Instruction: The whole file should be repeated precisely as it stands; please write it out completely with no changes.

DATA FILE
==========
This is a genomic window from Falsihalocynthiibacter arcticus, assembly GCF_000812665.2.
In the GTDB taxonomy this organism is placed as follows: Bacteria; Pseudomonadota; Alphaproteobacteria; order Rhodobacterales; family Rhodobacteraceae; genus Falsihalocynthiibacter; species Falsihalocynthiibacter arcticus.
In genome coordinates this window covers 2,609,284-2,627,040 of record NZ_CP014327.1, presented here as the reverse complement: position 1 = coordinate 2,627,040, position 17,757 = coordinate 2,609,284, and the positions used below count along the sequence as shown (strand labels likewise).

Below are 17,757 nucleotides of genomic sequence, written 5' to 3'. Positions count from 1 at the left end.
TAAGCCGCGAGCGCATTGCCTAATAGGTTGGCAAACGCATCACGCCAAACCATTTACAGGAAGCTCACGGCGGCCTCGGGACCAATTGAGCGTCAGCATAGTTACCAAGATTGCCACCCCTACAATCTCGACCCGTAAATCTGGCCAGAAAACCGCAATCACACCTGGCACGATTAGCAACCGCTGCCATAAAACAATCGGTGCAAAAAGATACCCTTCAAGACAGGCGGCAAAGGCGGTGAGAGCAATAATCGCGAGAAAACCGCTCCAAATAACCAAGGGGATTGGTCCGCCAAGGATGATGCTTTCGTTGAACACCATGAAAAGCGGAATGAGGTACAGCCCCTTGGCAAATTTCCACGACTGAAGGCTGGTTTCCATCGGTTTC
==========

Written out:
This is a genomic window from Falsihalocynthiibacter arcticus, assembly GCF_000812665.2.
In the GTDB taxonomy this organism is placed as follows: Bacteria; Pseudomonadota; Alphaproteobacteria; order Rhodobacterales; family Rhodobacteraceae; genus Falsihalocynthiibacter; species Falsihalocynthiibacter arcticus.
In genome coordinates this window covers 2,609,284-2,627,040 of record NZ_CP014327.1, presented here as the reverse complement: position 1 = coordinate 2,627,040, position 17,757 = coordinate 2,609,284, and the positions used below count along the sequence as shown (strand labels likewise).

Below are 17,757 nucleotides of genomic sequence, written 5' to 3'. Positions count from 1 at the left end.
TAAGCCGCGAGCGCATTGCCTAATAGGTTGGCAAACGCATCACGCCAAACCATTTACAGGAAGCTCACGGCGGCCTCGGGACCAATTGAGCGTCAGCATAGTTACCAAGATTGCCACCCCTACAATCTCGACCCGTAAATCTGGCCAGAAAACCGCAATCACACCTGGCACGATTAGCAACCGCTGCCATAAAACAATCGGTGCAAAAAGATACCCTTCAAGACAGGCGGCAAAGGCGGTGAGAGCAATAATCGCGAGAAAACCGCTCCAAATAACCAAGGGGATTGGTCCGCCAAGGATGATGCTTTCGTTGAACACCATGAAAAGCGGAATGAGGTACAGCCCCTTGGCAAATTTCCACGACTGAAGGCTGGTTTCCATCGGTTTC